I wandered through beige hallways that never seemed to end, checking my watch and seeing the time run out. I was desperate and lost, entering a random classroom for help. Faceless strangers stared at me, waiting for me to speak. Then the late bell rang. I looked down at my outfit, except I didn’t have one. I was naked.
This nightmare haunted me every night during the summer before my freshman year. Thankfully, I never walked naked into a classroom full of people with no faces, but I could have never anticipated what really happened that first fateful day of school.
Aug. 25, 2016 was the first day of my freshman year. I had been in band camp, so I knew my way around, but navigating the hallways with 3,000 other students would be more difficult. I began the day on the freshman campus, which was my safe space. The boys wore outfits picked out by their moms and the girls had perfectly-done hair. Then, the bell rang for students to be released to second period. I had to go to band on the main campus. I had walked there before, but that was like learning to drive in an empty Wal-Mart parking lot. With all of the other students, it was like merging on the freeway.
The main campus was crowded, loud and scary like the DMV. I was the beginner driver, freshly 16 with a new dress and sandals and my required documents in a color-coded folder. Everyone else was middle-aged in worn out sweatpants, getting their license renewed for the 15th time with messy hair and lazily sprayed axe to make up for a missed shower.
I was speeding through the hall when my forehead bumped into the chest of a 6-foot-something upperclassman boy. I swerved out of his way and quietly said “So sorry.” For the sake of being appropriate, I will replace the word he said with a phrase that has a similar meaning.
Then, he walked around and past me. I hadn’t even seen his face. The first person that had spoken to me all day except for my first period English teacher had just called me the b-word.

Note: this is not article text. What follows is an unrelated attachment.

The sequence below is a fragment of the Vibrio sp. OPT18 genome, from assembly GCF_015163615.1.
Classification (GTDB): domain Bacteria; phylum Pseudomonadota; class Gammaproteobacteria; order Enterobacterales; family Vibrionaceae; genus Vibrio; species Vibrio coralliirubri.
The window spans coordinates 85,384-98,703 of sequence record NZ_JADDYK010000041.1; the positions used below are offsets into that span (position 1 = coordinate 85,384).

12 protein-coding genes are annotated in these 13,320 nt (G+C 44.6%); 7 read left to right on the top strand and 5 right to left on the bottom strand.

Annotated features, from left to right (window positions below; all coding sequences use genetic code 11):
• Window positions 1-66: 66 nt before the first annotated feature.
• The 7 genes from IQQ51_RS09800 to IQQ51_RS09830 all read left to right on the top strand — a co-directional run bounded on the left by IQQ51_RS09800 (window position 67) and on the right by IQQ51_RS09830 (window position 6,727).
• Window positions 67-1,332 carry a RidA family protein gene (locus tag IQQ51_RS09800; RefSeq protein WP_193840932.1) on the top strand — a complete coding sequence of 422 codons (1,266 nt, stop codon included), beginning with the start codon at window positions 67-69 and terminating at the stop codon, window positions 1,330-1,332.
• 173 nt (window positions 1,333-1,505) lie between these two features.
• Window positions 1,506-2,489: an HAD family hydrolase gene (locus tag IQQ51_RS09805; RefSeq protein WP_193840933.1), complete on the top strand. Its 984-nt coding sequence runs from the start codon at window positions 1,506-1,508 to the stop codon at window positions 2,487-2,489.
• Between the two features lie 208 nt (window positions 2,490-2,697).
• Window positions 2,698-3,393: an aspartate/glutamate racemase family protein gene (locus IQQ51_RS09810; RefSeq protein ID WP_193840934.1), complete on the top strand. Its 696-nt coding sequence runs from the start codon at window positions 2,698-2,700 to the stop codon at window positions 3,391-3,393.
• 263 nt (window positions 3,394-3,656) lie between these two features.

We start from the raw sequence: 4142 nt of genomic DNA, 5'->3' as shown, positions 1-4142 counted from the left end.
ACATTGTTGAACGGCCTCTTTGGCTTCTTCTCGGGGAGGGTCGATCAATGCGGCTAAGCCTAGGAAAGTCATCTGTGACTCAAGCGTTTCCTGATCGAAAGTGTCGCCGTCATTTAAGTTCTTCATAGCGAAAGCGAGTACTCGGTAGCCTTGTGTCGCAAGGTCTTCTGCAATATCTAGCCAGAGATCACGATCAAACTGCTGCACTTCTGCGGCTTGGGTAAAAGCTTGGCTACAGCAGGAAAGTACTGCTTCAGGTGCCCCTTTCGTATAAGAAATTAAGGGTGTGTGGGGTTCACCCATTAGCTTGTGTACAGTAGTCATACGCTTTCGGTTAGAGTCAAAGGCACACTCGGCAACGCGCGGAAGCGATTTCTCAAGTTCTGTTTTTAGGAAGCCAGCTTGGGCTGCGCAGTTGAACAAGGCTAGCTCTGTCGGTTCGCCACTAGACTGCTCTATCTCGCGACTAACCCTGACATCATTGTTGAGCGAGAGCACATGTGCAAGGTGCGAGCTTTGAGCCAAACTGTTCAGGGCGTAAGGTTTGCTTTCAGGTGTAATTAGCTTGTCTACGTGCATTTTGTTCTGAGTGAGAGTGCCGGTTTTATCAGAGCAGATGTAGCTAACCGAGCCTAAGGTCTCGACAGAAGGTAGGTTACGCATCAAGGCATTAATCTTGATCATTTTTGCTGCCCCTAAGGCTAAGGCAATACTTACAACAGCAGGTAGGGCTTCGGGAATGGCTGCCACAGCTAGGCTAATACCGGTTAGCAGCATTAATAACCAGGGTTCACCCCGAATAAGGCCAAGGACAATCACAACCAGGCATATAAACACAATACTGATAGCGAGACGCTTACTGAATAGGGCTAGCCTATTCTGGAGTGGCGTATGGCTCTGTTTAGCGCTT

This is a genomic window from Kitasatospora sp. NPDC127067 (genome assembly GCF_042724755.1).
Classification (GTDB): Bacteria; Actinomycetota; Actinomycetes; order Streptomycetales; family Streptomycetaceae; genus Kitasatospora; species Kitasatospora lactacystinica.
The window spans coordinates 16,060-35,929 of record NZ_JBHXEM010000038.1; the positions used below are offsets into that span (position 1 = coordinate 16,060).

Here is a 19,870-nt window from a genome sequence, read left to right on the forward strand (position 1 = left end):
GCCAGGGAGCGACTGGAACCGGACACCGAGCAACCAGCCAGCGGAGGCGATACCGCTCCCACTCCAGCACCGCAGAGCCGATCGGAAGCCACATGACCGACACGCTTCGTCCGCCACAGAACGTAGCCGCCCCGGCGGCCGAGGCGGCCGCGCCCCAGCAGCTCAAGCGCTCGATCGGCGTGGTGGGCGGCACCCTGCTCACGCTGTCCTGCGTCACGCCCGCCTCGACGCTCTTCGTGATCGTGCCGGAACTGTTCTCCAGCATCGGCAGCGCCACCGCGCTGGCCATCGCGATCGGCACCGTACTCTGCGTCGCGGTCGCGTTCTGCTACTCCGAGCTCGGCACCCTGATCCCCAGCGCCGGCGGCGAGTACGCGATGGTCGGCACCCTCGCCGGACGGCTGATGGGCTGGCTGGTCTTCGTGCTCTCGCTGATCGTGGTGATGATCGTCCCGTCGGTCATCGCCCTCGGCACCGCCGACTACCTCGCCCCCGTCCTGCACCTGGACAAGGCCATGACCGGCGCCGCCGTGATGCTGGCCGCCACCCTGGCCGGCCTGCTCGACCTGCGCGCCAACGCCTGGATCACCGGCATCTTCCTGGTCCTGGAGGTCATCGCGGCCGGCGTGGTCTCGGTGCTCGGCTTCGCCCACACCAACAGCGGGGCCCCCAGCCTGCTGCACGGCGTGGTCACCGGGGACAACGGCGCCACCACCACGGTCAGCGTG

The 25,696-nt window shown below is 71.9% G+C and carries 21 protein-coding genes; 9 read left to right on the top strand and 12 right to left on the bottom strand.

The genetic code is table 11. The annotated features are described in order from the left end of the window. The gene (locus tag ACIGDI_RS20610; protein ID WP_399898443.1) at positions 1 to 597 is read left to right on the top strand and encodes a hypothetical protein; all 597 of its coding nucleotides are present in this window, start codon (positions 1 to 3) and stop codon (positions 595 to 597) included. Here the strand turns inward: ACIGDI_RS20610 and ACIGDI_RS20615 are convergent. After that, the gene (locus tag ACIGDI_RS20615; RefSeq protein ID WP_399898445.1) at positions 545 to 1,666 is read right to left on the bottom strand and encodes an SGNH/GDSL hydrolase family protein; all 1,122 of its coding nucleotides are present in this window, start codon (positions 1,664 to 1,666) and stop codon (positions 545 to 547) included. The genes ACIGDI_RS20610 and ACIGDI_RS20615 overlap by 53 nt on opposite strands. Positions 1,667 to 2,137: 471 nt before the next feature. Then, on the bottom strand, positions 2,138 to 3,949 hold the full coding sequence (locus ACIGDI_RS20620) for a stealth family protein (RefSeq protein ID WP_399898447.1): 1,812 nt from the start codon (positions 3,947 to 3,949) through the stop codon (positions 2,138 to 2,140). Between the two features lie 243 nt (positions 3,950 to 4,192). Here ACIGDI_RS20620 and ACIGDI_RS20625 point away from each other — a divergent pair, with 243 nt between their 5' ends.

My mouth was hanging open as I texted my mom and asked her to pull me out of public school. I wanted to be homeschooled.
She said no.
At first I wanted to excuse his behavior for some reason I didn’t know. Maybe he mistook me for an ex-girlfriend or a girl who refused to let him cheat off of her in Algebra 1.
However, there is no excuse for his actions. That one word has left a huge impression on me over the past four years because it was hurtful. I entered high school with excitement about new possibilities, yet within the first two hours I was reduced to the b-word by someone who had never even seen my face.
One day some teenage boy might call his daughter the b-word in her school’s hallway. He will unleash his hormonal rage on her, and she will be upset. My advice to the boy I bumped into four years ago would be as follows: let your wife handle this one.
I have learned from this experience that words have unexpected impact, so I will let my words be positive. If a sweating, apologizing, 14-year-old girl bumps into me in the hallway, I will respond with a simple “It’s OK.”
Everyone makes mistakes sometimes, but while kindness goes a long way, unkind words last even longer.